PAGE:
One Person’s Struggle is Another Person’s Dream

Good morning! I hope your day is starting off nicely.

I always say “good morning” but that’s just from my perspective. For some of you, the workday is half over and some of you are getting ready to climb into bed. That could be due to your work schedule or your location on this planet. It’s nice to know my words reach people literally around the world each day. It’s also very humbling.

As I write each morning, I try to think about the words and phrases I use and remind myself that not everybody in the world understands exactly what I mean. A co-worker from another country once asked me to explain what “Hump Day” means. It’s easy to assume everyone knows it means the half-way point in the week. But I’m sure somebody had to explain it to me once. Then it made sense.

We all approach life from different perspectives. Some were born to privilege and thought everybody had a swimming pool and tennis courts in the back yard. Others were born on the other side of the tracks, and to them, a swimming pool was any body of water bigger than a bathtub. It’s just a matter of what we’ve come to accept as everyday life.

The same is true on the job. To me, a hard day is working through challenging issues and people who don’t respond to email. To another person, it’s coming home with sore muscles from too much physical labor. And, as a comedian once reminded me after I’d suffered a particularly brutal show, to a cop, a bad night at work means he’s got people shooting at him. It’s all a matter of perspective.

I remember once when I was being sent to Chicago to do some work for my company. I had requested a cash advance to cover my travel expenses, because I didn’t have any extra money in the bank. I asked several times during the day, and my request fell on deaf ears. Finally, I told them to make sure I was booked in a hotel with a restaurant so I could charge my meals to my room. I was broke.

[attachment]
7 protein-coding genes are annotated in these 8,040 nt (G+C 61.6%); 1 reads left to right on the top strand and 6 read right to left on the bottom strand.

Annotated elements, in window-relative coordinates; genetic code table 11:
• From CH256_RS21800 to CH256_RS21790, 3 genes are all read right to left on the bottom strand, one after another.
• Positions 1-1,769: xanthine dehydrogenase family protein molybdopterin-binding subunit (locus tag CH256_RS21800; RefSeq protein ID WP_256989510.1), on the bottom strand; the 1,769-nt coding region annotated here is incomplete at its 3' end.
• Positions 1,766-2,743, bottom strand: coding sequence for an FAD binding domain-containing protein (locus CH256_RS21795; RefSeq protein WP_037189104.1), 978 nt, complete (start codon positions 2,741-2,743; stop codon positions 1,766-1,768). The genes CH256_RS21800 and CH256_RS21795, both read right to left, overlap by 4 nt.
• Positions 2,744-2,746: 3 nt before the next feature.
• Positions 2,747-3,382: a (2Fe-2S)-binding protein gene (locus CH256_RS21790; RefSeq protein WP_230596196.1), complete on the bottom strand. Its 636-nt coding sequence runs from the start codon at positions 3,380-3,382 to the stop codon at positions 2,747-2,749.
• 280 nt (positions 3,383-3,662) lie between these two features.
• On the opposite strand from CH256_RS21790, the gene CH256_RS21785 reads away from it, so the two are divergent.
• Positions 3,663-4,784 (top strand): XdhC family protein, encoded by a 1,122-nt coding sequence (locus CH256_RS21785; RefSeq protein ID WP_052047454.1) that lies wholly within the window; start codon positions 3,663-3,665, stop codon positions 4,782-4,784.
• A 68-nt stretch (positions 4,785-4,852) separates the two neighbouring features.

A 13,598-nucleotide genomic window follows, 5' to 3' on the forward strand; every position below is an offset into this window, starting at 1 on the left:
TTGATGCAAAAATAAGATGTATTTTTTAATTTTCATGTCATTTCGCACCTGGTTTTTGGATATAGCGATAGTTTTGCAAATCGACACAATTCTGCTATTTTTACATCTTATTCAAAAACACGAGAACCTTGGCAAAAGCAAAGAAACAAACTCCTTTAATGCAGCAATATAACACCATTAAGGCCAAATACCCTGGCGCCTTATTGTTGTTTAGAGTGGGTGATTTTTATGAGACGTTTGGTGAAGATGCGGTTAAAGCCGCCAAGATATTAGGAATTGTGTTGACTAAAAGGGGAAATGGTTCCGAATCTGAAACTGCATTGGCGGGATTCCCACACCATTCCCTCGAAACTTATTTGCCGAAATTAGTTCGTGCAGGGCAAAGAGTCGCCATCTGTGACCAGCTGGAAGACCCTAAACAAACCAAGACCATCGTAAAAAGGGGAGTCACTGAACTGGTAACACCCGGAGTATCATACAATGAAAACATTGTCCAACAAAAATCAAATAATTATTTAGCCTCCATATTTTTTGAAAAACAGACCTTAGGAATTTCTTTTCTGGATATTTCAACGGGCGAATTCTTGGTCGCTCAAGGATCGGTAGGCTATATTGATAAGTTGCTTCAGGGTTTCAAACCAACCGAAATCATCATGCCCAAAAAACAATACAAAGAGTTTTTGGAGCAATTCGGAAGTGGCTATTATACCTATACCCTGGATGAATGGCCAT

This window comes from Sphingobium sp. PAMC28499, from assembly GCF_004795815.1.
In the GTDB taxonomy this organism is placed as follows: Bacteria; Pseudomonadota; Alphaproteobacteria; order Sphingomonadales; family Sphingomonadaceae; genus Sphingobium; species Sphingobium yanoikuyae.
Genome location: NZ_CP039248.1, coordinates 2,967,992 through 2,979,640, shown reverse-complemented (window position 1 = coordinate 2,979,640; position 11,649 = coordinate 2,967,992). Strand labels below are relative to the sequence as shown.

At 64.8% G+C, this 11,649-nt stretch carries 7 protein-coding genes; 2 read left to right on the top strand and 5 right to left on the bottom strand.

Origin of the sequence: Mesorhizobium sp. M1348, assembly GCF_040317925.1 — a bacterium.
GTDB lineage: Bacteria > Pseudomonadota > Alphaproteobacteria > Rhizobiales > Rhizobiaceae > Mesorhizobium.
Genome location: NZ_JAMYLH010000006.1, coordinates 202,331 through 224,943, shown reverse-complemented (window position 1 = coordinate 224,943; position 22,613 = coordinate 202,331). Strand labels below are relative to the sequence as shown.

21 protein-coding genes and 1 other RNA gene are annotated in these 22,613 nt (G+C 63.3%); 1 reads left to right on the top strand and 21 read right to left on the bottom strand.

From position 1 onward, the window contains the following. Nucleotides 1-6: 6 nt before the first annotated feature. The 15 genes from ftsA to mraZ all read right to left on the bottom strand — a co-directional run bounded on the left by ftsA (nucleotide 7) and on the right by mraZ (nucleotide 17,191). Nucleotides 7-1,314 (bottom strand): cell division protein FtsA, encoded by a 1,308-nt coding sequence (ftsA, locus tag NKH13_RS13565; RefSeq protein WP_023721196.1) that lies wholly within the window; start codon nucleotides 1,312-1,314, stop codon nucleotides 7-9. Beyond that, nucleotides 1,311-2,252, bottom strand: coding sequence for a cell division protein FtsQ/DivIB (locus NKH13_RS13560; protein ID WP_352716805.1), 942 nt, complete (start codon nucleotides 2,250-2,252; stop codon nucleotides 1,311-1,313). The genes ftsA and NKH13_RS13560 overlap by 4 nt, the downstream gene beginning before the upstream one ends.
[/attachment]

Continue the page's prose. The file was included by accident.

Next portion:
The manager who was sending me on the trip said, “Just charge it to your credit card and we’ll reimburse you when you get back.” That’s great for some people, but I didn’t have a credit card. At that point in my life, no bank was stupid enough to give me one. When I told him I didn’t have one, he gave me an incredulous look and said, “You don’t even have a Master Card?”

I found out last Friday that my job may be ending in a couple of months. I’ve known for a while this day may be coming, and I have to admit it’s been a little difficult adjusting to that reality. Then I went to church Sunday and we were asked to pray for two women in a rehabilitation center, and one whose brother suddenly passed away last week. All of a sudden, my problems began to shrink.

It goes along with the old saying about a man who was sad because he had no shoes until he met a man who had no feet. No matter how bad we think we’ve got it, somebody else has it worse. I try to remind myself of that in the morning when traffic suddenly comes to a halt because of an accident. Sure, it’s an inconvenience. But somebody’s day is starting off a whole lot worse than mine.

It works the other way as well. When we’ve worked to achieve a certain level of success, whether it’s on the job, as a parent, as an athlete, or even as a writer, it’s easy to get a little smug and think we’re special. We find ourselves in the presence of others who aren’t quite as accomplished as we are, and we puff our chest out just a little further. Life is good, and we have a right to be proud.

It’s good to be proud of our accomplishments. But if we allow that to go too far, it’s easy to overlook the reality that some who have accomplished much less have worked every bit as hard as we have, if not harder. If effort alone could make a person successful, every plumber and mechanic would be rich, and corporate executives would be sweating out this month’s bills.

Most of us go through life only truly understanding our own perspective. We think we know what it’s like for others, but we really don’t. Even if you’ve been at rock bottom, it’s easy to forget how that feels when you’re back on top. And it’s easier still to assume everybody else can climb up as quickly as you did. And it’s just as easy for them to assume you got all the lucky breaks.

Perspective is an amazing thing. The same rays of sun can tan the skin and damage crops. It’s just a matter of how we look at it.

That’s all for now. Have an awesome day!

© 2019 Dave Glardon – All rights reserved